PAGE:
In the second episode, Holly, as is her pattern, screws up. On the day she is supposed to spend at the spa with Valerie, she is skating with Gary. To appease big sis, she agrees to go to the spa the following day, only to have Gary remind her that she already has plans with another friend to meet and photograph JC Chasez of 'NSync. This poses a dilemma, since Holly and her pal Liz have been taking pictures of celebrities "since we saw Carrot Top come out of Bed Bath & Beyond." And this is a rare opportunity, as she tells Gary: "I have a picture with every member of 'NSync except JC!" Gary: "Well, he is the elusive one." Here Holly and Gary represent for Generation Y with their knowledge of the boy band personalities. It's just the kind of thing a teen girl would know. I'm not sure what it means that Gary is in on the boy band mania, but maybe it's just a side effect of being a good guy pal.

When the "elusive" JC appears, he wonders aloud if Justin has to put up with teens as crazy as Amanda. Moments like those hit the mark and make us laugh at what's popping in our culture. The fact that Valerie doesn't recognize JC (and doubtless other icons of teen mania) yields opportunities for more laughs. Now that the marketing gods have segmented the population into such small, distinct groups, the Gen-Xer is more likely to be clueless about the younger set's preferences. Part of the fun is laughing at our culture's ever-lower measure of "youth" and the absurdity of the late 20s and 30s as now past youth.

Of course, Valerie is doomed to hear about her ignorance again and again, or what would we have to laugh about? Beyond the broad comedy of their uncommon ground, there's also the little matter of what Holly has to teach Valerie about standing up for herself and having fun. Valerie is a happy, successful woman who can also be timid at times. For instance, instead of setting the snooty spa receptionist straight, she is put off by the woman. Holly, however, gives attitude right back to the snob. By the end of the episode, as the two are being kicked out before the end of their spa day, Valerie pulls a Holly move and pushes the woman into a mud bath. By no means a moral lesson, the scene does show that each sister has something to learn as well as teach.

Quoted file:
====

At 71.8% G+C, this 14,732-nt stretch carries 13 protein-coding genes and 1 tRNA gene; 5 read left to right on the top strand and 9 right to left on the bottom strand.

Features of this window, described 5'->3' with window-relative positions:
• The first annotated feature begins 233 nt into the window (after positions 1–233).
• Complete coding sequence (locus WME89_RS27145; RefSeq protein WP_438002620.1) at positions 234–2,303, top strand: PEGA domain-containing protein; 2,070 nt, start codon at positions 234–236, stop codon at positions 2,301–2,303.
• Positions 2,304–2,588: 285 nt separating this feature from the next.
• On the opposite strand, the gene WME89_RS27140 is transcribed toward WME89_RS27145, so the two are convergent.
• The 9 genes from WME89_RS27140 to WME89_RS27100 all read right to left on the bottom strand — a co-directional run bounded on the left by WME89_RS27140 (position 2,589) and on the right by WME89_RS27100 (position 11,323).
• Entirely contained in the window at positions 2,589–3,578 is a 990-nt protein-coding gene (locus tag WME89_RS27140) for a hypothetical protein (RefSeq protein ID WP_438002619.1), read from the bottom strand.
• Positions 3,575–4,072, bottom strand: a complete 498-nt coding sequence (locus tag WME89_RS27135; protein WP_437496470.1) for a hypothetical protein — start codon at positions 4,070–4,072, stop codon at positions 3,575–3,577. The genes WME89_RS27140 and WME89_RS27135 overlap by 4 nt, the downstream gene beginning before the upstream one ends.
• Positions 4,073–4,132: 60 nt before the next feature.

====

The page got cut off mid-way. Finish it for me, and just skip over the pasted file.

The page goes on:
While the two young women are getting pampered (before the unfortunate ejection), Valerie's boyfriend Jeff, played by Simon Rex (former MTV VJ, Felicity), and Gary fall into a generation competition. Their battle is sparked when Gary is able to log onto Valerie and Holly's PC after Jeff fails. Gary: "A lot of people your age have problems with the technology." Jeff decides to prove he's older, but not lesser.

The boys-on-the-side scenes are full of arm and thumb wrestling, tug-of-war, and other competitive silliness. Unless the writers can come up with better things for the guys to do alone, it's silly to take screen time away from Bynes and Garth. Thus far, when it comes to pop laughs, this show is fueled by girl power. It's worth sticking around to see what else there is to like on What I Like About You. And who knows, if Holly and Valerie get closer, maybe they'll get a picture together with Justin.

Whether they snag that picture or not, it will be interesting to see Valerie and Holly come together, particularly as they discover how their cultural lives are related (like how 'NSync is the new New Kids on the Block, which was the white New Edition). Perhaps this show will also be a little cultural barometer, mirroring X and Y tastes and giving both generations one more home in primetime.